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I was solving a complex problem and ended up with a recurrence equation: $$(a_n-a_{n-1})^2-4a_na_{n-1}-8=0\quad(a_0=1)$$ The only thing I could do was to solve it as a quadratic equation and I got: $$a_n=3a_{n-1}+2\sqrt{2a_{n-1}^2+2}$$ and I was stuck. But after calculations I found that all the numbers in the sequence are integer ($1$ $7$ $41$ $239$ $1393$ $8119$ $47321$ $275807$ $1607521$ $\dots$) and figured out it's a sequence called A002315. And this link https://oeis.org/A002315 had a general formula that is: $$a_n=\frac12\left((1+\sqrt2)^{2n+1}+(1-\sqrt2)^{2n+1}\right)$$ I have no idea how one can reach this formula from the above recurrence equation. Can somebody help?

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    $\begingroup$ have you tried induction? $\endgroup$ Commented Sep 16, 2016 at 5:00
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    $\begingroup$ @LeGrandDODOM If I knew the formula and I was supposed to only prove that the formula meets the equation then I would have done so, but my question is how can one find the formula out of the recurrence equation? $\endgroup$
    – Kay K.
    Commented Sep 16, 2016 at 5:03
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    $\begingroup$ the solution you've found... it looks exactly like the solution to a homogeneous linear recurrence relations of order $2$, so I guess your recurrence equation can be rewritten as such. $\endgroup$ Commented Sep 16, 2016 at 5:14
  • $\begingroup$ Note that $(1+\sqrt{2})(1-\sqrt{2}) = 1-2 = -1$. $\endgroup$ Commented Sep 16, 2016 at 5:19

2 Answers 2

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since $$a^2_{n-1}-6a_{n}a_{n-1}+a^2_{n}-8=0$$ and $$a^2_{n+1}-6a_{n}a_{n+1}+a^2_{n}-8=0$$ so $a_{n-1},a_{n+1}$ is $t^2-6a_{n}t+a^2_{n}-8=0$ roots then $$a_{n-1}+a_{n+1}=6a_{n}$$ so $r^2+1=6r$,then $r=3+2\sqrt{2},3-2\sqrt{2}$ then $$a_{n}=A(3+\sqrt{2})^{n-1}+B(3-2\sqrt{2})^{n-1}$$ since $a_{1},a_{2}$ you can find $A,B$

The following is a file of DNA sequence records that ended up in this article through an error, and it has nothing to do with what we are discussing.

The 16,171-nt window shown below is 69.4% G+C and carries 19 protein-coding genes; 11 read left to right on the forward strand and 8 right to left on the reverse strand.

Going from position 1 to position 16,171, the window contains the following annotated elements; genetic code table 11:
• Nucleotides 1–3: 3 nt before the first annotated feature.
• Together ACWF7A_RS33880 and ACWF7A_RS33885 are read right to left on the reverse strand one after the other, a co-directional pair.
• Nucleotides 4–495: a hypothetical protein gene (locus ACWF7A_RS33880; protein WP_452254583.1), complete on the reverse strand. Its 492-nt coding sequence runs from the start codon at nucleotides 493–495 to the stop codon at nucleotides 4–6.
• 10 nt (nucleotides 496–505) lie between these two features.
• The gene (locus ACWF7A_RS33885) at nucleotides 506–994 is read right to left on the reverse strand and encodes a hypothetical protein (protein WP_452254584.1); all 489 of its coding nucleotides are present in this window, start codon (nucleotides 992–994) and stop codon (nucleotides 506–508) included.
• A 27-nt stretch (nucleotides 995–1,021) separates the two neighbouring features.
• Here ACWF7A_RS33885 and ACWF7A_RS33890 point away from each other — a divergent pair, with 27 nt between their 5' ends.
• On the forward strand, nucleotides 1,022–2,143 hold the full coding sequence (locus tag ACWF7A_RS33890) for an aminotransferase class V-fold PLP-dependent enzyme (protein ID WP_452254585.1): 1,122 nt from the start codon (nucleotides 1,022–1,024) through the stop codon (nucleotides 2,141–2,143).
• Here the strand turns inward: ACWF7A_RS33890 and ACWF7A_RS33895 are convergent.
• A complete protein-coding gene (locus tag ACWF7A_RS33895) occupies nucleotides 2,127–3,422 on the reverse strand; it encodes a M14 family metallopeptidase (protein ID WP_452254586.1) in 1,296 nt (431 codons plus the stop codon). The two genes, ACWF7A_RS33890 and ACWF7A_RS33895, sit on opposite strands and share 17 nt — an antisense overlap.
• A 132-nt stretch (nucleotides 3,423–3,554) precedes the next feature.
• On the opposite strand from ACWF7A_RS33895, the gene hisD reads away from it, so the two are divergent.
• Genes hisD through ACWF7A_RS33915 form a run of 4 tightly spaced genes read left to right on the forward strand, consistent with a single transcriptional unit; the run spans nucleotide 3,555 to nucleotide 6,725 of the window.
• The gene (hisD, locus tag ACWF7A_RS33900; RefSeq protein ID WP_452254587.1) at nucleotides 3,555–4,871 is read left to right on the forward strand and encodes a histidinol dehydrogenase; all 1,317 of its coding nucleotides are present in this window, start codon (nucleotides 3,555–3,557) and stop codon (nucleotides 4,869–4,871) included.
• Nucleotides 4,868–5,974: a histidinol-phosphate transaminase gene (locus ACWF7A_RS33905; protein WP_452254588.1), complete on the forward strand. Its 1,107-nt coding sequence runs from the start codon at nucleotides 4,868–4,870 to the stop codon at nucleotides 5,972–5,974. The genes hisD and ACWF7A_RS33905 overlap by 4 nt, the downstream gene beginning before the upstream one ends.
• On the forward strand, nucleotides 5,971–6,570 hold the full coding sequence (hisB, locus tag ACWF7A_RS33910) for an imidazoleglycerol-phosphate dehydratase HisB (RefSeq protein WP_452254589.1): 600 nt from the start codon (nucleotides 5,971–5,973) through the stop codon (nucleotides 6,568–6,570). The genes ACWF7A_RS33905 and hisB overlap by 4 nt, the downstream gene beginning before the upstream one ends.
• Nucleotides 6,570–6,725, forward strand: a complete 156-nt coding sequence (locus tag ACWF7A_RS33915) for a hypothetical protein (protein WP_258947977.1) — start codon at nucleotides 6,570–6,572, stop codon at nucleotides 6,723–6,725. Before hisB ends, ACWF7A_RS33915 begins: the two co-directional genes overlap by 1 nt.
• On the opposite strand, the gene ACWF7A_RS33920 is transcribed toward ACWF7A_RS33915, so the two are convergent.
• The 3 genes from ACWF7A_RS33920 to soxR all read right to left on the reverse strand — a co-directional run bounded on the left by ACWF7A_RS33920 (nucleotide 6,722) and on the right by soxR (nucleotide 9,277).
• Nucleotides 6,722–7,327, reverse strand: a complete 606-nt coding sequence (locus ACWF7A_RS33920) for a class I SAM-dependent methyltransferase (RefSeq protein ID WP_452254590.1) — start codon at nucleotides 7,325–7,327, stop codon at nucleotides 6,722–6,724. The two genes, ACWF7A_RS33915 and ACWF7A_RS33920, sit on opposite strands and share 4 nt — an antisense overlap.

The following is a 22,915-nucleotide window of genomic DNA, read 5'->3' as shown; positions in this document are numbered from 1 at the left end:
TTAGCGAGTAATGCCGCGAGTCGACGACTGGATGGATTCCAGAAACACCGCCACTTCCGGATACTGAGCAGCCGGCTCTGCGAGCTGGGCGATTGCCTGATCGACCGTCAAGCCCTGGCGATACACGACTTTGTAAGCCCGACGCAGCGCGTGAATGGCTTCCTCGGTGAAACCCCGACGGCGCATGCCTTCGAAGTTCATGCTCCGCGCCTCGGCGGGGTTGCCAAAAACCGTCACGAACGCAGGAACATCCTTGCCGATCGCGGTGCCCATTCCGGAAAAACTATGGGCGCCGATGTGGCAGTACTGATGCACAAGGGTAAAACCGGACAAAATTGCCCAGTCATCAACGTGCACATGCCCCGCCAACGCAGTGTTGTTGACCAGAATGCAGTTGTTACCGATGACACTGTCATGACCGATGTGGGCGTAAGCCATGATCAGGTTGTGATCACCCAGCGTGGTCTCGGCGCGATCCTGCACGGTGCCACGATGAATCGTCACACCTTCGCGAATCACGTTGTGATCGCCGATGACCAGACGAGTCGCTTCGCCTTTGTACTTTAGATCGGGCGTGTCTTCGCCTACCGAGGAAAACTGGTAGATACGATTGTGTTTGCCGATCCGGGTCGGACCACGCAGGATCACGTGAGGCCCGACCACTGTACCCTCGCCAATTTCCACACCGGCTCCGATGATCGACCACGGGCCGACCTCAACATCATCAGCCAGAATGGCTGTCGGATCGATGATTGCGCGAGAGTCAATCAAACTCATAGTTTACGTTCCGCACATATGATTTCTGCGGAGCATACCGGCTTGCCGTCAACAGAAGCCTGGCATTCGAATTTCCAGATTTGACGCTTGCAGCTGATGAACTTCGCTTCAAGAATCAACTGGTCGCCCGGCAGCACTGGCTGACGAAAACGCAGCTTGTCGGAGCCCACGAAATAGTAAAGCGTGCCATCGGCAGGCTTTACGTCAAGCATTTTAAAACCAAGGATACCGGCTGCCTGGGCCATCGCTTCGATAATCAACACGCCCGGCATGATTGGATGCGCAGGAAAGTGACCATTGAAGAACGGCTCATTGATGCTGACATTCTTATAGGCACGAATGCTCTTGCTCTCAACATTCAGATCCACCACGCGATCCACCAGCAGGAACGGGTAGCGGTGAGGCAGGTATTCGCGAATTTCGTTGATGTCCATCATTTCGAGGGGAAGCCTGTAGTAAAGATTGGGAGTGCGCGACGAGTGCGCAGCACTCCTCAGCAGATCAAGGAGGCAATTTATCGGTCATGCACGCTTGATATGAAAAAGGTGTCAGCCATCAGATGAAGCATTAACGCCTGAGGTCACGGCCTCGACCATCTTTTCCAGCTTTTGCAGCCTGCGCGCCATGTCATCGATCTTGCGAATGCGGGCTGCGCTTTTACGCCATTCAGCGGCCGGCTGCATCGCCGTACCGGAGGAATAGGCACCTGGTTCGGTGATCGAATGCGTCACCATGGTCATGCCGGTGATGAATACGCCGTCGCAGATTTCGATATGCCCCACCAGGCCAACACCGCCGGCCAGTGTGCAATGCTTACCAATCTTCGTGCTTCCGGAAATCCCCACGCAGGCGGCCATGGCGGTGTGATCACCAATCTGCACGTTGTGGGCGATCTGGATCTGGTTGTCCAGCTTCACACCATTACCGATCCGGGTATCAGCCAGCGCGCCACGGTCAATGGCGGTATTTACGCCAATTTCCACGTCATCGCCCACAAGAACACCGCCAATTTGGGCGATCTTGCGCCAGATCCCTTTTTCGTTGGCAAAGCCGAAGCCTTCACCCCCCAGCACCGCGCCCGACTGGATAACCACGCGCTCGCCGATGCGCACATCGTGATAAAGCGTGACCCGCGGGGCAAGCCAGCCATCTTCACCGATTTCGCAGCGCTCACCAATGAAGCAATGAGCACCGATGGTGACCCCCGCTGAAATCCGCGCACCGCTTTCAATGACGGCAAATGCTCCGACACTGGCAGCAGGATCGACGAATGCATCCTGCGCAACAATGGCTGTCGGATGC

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    $\begingroup$ Neat. But you use the untold assumption that $a_{n-1}, a_{n+1}$ are distinct roots of $r^2 - 6 r + 1$, which misses valid solutions such as $1,7,1,7,...$ per @stewbasic's answer. $\endgroup$
    – dxiv
    Commented Sep 16, 2016 at 5:38
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A lot of this answer comes from the benefit of hindsight from seeing the solution you found, but anyway here are some ideas.


Note that the recurrence relation has the form $$ f(a_n,a_{n-1})=0 $$ where $f$ is a symmetric polynomial of degree $2$. It follows that $$ f(x,y)-f(y,z) $$ is a degree $2$ polynomial which vanishes when $x=z$. Thus $$ f(x,y)-f(y,z)=(x-z)g(x,y,z) $$ where $g$ is linear. Now you have $$ 0=f(a_n,a_{n-1})-f(a_{n-1},a_{n-2})=(a_n-a_{n-2})g(a_n,a_{n-1},a_{n-2}). $$ If we assume $a_n\neq a_{n-2}$ for all $n$, then $$ g(a_n,a_{n-1},a_{n-2})=0. $$ Thus we have a linear recurrence which we can solve in the usual way.

Note that we actually can have $a_n=a_{n-2}$. In fact your equation has two solutions for $a_n$ for most values of $a_{n-1}$, so your recurrence doesn't have a unique solution. Here is another solution: $$ 1,7,1,7,1,\ldots $$ If we assume the $a_n$ are strictly increasing then we have $a_n>a_{n-2}$.

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